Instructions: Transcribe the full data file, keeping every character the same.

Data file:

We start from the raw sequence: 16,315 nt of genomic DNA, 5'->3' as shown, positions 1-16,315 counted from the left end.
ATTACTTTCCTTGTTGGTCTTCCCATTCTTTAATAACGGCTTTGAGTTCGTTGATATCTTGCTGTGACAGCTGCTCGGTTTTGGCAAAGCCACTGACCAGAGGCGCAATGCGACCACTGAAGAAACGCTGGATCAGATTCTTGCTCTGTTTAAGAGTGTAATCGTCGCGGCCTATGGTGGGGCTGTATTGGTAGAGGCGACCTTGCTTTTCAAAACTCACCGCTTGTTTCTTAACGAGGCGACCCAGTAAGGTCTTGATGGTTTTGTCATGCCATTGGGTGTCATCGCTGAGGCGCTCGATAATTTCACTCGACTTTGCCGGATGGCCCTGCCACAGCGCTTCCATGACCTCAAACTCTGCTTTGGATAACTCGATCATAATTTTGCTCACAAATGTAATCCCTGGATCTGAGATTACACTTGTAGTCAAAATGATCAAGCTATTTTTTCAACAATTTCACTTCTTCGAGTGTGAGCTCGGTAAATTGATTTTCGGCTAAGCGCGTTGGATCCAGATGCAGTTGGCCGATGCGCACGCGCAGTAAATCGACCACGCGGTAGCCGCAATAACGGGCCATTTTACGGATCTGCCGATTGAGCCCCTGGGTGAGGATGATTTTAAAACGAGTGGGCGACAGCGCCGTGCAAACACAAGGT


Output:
We start from the raw sequence: 16,315 nt of genomic DNA, 5'->3' as shown, positions 1-16,315 counted from the left end.
ATTACTTTCCTTGTTGGTCTTCCCATTCTTTAATAACGGCTTTGAGTTCGTTGATATCTTGCTGTGACAGCTGCTCGGTTTTGGCAAAGCCACTGACCAGAGGCGCAATGCGACCACTGAAGAAACGCTGGATCAGATTCTTGCTCTGTTTAAGAGTGTAATCGTCGCGGCCTATGGTGGGGCTGTATTGGTAGAGGCGACCTTGCTTTTCAAAACTCACCGCTTGTTTCTTAACGAGGCGACCCAGTAAGGTCTTGATGGTTTTGTCATGCCATTGGGTGTCATCGCTGAGGCGCTCGATAATTTCACTCGACTTTGCCGGATGGCCCTGCCACAGCGCTTCCATGACCTCAAACTCTGCTTTGGATAACTCGATCATAATTTTGCTCACAAATGTAATCCCTGGATCTGAGATTACACTTGTAGTCAAAATGATCAAGCTATTTTTTCAACAATTTCACTTCTTCGAGTGTGAGCTCGGTAAATTGATTTTCGGCTAAGCGCGTTGGATCCAGATGCAGTTGGCCGATGCGCACGCGCAGTAAATCGACCACGCGGTAGCCGCAATAACGGGCCATTTTACGGATCTGCCGATTGAGCCCCTGGGTGAGGATGATTTTAAAACGAGTGGGCGACAGCGCCGTGCAAACACAAGGT